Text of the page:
Flicker Alley, LLC presents:

Berlin, Symphony of a Great City AKA Berlin, die Sinfonie der Grobstadt

DVD (UPC: 889290092014)
  • Documentary (Aspect: 1.33:1)
  • DVD-R Product: This Product is manufactured on demand.
Available Formats:
Rating:
Starring:
N/A

Price: Price: $18.95

In Stock

Synopsis

At once an invaluable photographic record of life in Weimer Berlin and a timeless demonstration of the cinema's ability to enthrall on a purely visceral level, Berlin, Symphony of a Great City (Berlin, die Symphonie der Grosstadt) offers a kaleidoscopic view of a single day in the life of a bustling metropolis.

Carl Mayer (The Last Laugh), influenced by the naturalistic Kammerspiel movement, envisioned "a melody of pictures" sprung from daily reality instead of the stylized artificiality of the studio-bound expressionist film. Following Mayer's rough outline, photographer Karl Freund deployed a team of cameramen to explore the avenues, alleyways and factories of Berlin and secure hidden-camera glimpses of the people and machinery that provide the city with its constant motion. The many hours of footage were then edited into a series of five acts, like movements of a symphony, by Walther Ruttmann as a continuation of his experiments with abstract motion (see Opus I).

Berlin defined the formula of the "city symphony" film and according to John Grierson - the filmmaker/critic who coined the term "documentary" - "No film has been more influential, more imitated."

Opus I A rare example of the German avant-garde cinema known as absoluter Film, Walther Ruttmann's hand-colored Opus I is an exploration of the geometry of movement within the frame and the sensory effect these abstract shapes evoke as they swell, streak and swim across the screen. Viewed alongside Berlin, Opus I seems a thumbnail sketch for the sweeping slice-of-life documentary, revealing the degree to which Ruttmann's 1923 film was more a spectacle of raw motion than a documentary portrait of Berlin's daily routines. Opus I is accompanied by Max Butting's 1922 score, adapted and conducted by Timothy Brock.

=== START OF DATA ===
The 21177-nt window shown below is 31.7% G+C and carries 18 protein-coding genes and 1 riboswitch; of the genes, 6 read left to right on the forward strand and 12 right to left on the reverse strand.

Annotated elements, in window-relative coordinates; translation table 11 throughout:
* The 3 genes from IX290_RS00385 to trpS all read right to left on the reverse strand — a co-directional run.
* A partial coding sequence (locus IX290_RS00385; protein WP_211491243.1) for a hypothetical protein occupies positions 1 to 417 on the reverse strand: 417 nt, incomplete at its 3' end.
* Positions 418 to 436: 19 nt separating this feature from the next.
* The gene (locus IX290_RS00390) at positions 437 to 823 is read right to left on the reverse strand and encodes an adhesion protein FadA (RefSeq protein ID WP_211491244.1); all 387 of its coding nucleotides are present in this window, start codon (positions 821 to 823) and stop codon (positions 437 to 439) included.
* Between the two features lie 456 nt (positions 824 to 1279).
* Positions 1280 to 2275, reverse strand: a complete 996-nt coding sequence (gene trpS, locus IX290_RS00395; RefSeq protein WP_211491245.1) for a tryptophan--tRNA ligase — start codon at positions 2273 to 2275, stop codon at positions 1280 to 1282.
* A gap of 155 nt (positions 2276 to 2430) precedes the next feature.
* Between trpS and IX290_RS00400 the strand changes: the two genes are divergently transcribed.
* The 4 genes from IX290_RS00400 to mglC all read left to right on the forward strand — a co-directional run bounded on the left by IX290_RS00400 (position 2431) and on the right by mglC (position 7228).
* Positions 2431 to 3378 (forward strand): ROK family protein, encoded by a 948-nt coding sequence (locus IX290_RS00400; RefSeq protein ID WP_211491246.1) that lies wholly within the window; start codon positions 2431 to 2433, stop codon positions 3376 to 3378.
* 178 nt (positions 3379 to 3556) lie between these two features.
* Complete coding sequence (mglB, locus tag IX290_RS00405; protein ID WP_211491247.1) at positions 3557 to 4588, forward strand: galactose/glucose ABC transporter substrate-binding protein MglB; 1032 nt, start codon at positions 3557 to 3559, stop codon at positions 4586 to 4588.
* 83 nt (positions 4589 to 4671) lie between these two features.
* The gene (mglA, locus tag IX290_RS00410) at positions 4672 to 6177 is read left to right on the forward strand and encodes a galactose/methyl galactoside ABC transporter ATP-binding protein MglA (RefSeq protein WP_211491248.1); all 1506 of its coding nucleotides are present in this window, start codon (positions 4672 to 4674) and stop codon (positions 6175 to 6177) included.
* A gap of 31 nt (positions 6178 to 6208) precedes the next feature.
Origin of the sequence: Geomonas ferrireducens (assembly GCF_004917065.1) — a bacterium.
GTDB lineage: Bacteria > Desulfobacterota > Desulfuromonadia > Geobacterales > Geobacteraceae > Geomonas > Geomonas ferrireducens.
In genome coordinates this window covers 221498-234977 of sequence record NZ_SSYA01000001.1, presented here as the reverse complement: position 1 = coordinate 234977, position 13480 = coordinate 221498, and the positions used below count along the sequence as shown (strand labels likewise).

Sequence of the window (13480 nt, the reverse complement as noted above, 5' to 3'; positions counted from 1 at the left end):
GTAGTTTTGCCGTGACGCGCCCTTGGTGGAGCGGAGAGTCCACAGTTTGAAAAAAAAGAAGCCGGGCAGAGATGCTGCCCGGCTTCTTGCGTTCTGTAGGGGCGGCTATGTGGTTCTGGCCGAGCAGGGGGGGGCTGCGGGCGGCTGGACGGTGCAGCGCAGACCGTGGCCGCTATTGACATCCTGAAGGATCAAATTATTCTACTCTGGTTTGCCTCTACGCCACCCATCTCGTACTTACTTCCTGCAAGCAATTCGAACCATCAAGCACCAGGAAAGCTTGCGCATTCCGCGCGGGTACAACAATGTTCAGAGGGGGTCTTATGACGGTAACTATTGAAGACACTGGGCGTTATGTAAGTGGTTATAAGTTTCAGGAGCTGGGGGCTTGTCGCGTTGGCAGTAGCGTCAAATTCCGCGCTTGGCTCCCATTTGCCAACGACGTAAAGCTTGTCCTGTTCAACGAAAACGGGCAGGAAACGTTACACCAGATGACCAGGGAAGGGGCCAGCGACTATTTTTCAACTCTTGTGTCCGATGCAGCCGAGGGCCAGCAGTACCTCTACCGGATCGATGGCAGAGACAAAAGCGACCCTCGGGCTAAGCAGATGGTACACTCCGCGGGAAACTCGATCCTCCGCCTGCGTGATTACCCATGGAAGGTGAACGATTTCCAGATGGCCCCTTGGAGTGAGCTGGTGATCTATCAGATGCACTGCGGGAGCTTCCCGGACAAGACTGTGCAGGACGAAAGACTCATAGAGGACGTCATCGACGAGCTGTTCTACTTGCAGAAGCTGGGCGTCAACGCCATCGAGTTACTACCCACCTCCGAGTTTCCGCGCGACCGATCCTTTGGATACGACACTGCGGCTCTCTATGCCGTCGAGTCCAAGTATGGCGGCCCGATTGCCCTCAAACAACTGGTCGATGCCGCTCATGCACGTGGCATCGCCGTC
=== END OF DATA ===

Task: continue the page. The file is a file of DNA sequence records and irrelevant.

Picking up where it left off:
Berlin, Symphony of a Great City

Year: 1927
Length: 62 minutes
Director: Walther Ruttman
Music: Composed and conducted by Timothy Brock
Format: NTSC

Opus I
Year: 1922
Length: 10 minutes
Director: Walther Ruttman
Music: Composed by Max Butting, adapted and conducted by Timothy Brock

Produced for DVD by David Shepard
From the Blackhawk Films® Collection
Presented by Flicker Alley

Specifications

  • UPC: 889290092014
  • Release Date: 1927
  • Content Provider: Flicker Alley, LLC
  • Runtime: 72:00
  • Genre: Documentary
  • Language: English
  • Format: DVD-NTSC
  • Screen: 0.16875
  • Aspect: 1.33:1
  • Rating: NR
  • Audio: Stereo
  • Color/BW: BW
  • Special Features: Opus I: A rare example of the German avant-garde cinema known as absoluter Film, Walther Ruttmann's hand-colored Opus I is an exploration of the geometry of movement within the frame and the sensory effect these abstract shapes evoke as they swell, streak and swim across the screen. Viewed alongside Berlin, Opus I seems a thumbnail sketch for the sweeping slice-of-life documentary, revealing the degree to which Ruttmann's 1923 film was more a spectacle of raw motion than a documentary portrait of Berlin's daily routines. Opus I is accompanied by Max Butting's 1922 score, adapted and conducted by Timothy Brock.
  • Copyright: Special Contents of This Edition ©1999 by Film Preservation Associates, Inc. / Blu-ray Publication and Design ©2016 Flicker Alley, LLC
  • Number of Discs: 1
  • Disc Format: DVD-5

Cast and Crew

Starring:
N/A

Written by:
Scenario by Karl Freund and Walther Ruttmann
from an idea by Carl Mayer.

Directed by:
Walther Ruttman

Produced by:
Karl Freund